Milk curd forms when milk curdles. During curdling, chemical processes cause casein, the milk proteins, to clump and form curds. People can deliberately curdle milk by using agents such as rennet, which is involved in the making of cheese, or acids, such as vinegar and lemon juice. Milk also curdles naturally when it spoils. The liquid that remains when milk has curdled is called whey.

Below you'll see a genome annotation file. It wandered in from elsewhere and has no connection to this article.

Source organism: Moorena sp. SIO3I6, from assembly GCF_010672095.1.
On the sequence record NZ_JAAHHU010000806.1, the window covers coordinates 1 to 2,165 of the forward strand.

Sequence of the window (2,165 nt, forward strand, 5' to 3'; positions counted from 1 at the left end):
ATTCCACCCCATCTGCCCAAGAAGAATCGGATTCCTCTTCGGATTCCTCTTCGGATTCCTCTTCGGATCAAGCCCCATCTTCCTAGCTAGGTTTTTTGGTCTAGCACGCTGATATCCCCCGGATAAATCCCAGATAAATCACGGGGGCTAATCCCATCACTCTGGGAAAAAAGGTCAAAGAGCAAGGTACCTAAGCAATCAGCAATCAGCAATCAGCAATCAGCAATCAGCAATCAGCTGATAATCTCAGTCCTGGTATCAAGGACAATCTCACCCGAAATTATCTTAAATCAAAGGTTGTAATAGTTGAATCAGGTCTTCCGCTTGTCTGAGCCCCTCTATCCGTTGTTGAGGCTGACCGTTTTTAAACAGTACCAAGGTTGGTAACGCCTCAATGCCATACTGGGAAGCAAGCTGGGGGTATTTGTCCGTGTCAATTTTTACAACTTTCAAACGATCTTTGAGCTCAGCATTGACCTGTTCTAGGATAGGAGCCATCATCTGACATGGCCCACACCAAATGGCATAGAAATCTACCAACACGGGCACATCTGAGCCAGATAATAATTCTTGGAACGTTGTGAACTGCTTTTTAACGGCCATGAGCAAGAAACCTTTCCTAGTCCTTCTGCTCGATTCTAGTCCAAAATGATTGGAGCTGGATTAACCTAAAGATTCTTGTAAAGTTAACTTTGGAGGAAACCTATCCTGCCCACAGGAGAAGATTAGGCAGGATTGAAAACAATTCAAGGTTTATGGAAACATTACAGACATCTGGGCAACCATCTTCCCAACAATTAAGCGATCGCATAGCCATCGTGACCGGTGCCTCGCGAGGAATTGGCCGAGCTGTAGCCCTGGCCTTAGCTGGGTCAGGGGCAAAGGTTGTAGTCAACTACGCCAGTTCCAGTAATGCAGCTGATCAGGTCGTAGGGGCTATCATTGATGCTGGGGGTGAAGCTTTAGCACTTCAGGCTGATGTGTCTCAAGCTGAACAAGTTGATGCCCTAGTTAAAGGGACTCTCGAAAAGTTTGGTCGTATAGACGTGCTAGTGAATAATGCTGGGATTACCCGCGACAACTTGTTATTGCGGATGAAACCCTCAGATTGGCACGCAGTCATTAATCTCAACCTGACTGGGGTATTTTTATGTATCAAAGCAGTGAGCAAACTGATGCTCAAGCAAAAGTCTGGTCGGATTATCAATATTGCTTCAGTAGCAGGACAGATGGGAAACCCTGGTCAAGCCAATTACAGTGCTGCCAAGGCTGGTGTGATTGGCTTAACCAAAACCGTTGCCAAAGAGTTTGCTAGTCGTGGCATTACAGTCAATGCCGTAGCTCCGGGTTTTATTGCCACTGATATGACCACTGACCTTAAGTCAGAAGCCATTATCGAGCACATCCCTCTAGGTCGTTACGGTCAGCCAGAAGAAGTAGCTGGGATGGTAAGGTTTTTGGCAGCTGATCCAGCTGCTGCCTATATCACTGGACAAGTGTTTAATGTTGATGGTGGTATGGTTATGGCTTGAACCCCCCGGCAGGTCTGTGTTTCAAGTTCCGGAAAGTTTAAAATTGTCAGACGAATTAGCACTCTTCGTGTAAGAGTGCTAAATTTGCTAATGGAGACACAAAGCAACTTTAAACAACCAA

Most natural milk curdling occurs because of proteases, enzymes already present in milk, plus those introduced through bacterial contamination. Exposure to light also degrades methionine and cystine, two amino acids in milk, and contributes to curdling. Cheese makers discovered that adding rennet, enzymes produced in the stomachs of ruminants, causes milk to curdle quickly because of the protease chymosin. The curds could then be made into cheese and yogurt. Because supplies of animal rennet can become limited, and for the sake of lacto-vegetarians, cheese makers developed vegetable rennets – dried caper leaves and fig juice – and microbial rennets, molds that are fermented then purified. Genetic engineering makes it possible to produce chymosin by inserting rennet-producing genes into fungi and yeasts and then fermenting them. This fermentation-produced chymosin is identical to chymosin produced in animals and has been widely available since 1990.